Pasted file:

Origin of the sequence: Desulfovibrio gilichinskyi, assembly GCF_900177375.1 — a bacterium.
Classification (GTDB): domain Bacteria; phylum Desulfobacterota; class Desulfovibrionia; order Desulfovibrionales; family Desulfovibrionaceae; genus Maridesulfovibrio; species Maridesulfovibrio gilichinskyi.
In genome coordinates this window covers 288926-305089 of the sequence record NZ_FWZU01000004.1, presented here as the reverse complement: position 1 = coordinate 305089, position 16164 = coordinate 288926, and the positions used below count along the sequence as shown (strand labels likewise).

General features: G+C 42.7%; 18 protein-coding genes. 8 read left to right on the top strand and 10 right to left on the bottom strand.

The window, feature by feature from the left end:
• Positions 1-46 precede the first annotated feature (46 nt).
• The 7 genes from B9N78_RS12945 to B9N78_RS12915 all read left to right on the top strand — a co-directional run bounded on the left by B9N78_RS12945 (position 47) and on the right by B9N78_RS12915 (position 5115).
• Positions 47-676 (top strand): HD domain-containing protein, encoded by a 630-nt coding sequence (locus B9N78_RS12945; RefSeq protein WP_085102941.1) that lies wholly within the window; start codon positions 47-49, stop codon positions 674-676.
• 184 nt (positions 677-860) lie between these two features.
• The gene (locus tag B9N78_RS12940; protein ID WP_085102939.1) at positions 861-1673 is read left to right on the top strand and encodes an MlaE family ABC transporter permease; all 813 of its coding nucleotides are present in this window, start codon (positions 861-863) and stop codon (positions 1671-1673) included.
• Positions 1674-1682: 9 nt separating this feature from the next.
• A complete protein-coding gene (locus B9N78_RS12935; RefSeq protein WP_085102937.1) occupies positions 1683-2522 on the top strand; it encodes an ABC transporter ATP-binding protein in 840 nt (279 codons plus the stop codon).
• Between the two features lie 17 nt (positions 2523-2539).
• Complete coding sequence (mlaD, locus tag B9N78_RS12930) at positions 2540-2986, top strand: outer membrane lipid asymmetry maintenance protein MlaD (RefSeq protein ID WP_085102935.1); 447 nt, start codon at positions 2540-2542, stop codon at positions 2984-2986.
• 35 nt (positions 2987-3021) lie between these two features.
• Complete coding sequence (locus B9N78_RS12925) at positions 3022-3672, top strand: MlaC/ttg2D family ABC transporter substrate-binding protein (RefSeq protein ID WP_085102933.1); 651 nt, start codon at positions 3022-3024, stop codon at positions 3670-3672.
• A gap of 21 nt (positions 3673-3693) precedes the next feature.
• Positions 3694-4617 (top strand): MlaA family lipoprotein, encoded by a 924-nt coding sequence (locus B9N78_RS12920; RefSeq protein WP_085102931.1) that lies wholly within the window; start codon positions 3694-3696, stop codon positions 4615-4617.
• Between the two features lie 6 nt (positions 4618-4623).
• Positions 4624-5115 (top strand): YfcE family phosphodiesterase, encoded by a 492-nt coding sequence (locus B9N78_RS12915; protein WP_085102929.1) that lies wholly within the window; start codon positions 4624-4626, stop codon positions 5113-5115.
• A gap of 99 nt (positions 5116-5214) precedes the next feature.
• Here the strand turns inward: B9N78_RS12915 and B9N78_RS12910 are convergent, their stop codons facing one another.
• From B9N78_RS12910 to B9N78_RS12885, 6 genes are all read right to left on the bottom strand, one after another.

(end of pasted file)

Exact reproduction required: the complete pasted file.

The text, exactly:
Origin of the sequence: Desulfovibrio gilichinskyi, assembly GCF_900177375.1 — a bacterium.
Classification (GTDB): domain Bacteria; phylum Desulfobacterota; class Desulfovibrionia; order Desulfovibrionales; family Desulfovibrionaceae; genus Maridesulfovibrio; species Maridesulfovibrio gilichinskyi.
In genome coordinates this window covers 288926-305089 of the sequence record NZ_FWZU01000004.1, presented here as the reverse complement: position 1 = coordinate 305089, position 16164 = coordinate 288926, and the positions used below count along the sequence as shown (strand labels likewise).

General features: G+C 42.7%; 18 protein-coding genes. 8 read left to right on the top strand and 10 right to left on the bottom strand.

The window, feature by feature from the left end:
• Positions 1-46 precede the first annotated feature (46 nt).
• The 7 genes from B9N78_RS12945 to B9N78_RS12915 all read left to right on the top strand — a co-directional run bounded on the left by B9N78_RS12945 (position 47) and on the right by B9N78_RS12915 (position 5115).
• Positions 47-676 (top strand): HD domain-containing protein, encoded by a 630-nt coding sequence (locus B9N78_RS12945; RefSeq protein WP_085102941.1) that lies wholly within the window; start codon positions 47-49, stop codon positions 674-676.
• 184 nt (positions 677-860) lie between these two features.
• The gene (locus tag B9N78_RS12940; protein ID WP_085102939.1) at positions 861-1673 is read left to right on the top strand and encodes an MlaE family ABC transporter permease; all 813 of its coding nucleotides are present in this window, start codon (positions 861-863) and stop codon (positions 1671-1673) included.
• Positions 1674-1682: 9 nt separating this feature from the next.
• A complete protein-coding gene (locus B9N78_RS12935; RefSeq protein WP_085102937.1) occupies positions 1683-2522 on the top strand; it encodes an ABC transporter ATP-binding protein in 840 nt (279 codons plus the stop codon).
• Between the two features lie 17 nt (positions 2523-2539).
• Complete coding sequence (mlaD, locus tag B9N78_RS12930) at positions 2540-2986, top strand: outer membrane lipid asymmetry maintenance protein MlaD (RefSeq protein ID WP_085102935.1); 447 nt, start codon at positions 2540-2542, stop codon at positions 2984-2986.
• 35 nt (positions 2987-3021) lie between these two features.
• Complete coding sequence (locus B9N78_RS12925) at positions 3022-3672, top strand: MlaC/ttg2D family ABC transporter substrate-binding protein (RefSeq protein ID WP_085102933.1); 651 nt, start codon at positions 3022-3024, stop codon at positions 3670-3672.
• A gap of 21 nt (positions 3673-3693) precedes the next feature.
• Positions 3694-4617 (top strand): MlaA family lipoprotein, encoded by a 924-nt coding sequence (locus B9N78_RS12920; RefSeq protein WP_085102931.1) that lies wholly within the window; start codon positions 3694-3696, stop codon positions 4615-4617.
• Between the two features lie 6 nt (positions 4618-4623).
• Positions 4624-5115 (top strand): YfcE family phosphodiesterase, encoded by a 492-nt coding sequence (locus B9N78_RS12915; protein WP_085102929.1) that lies wholly within the window; start codon positions 4624-4626, stop codon positions 5113-5115.
• A gap of 99 nt (positions 5116-5214) precedes the next feature.
• Here the strand turns inward: B9N78_RS12915 and B9N78_RS12910 are convergent, their stop codons facing one another.
• From B9N78_RS12910 to B9N78_RS12885, 6 genes are all read right to left on the bottom strand, one after another.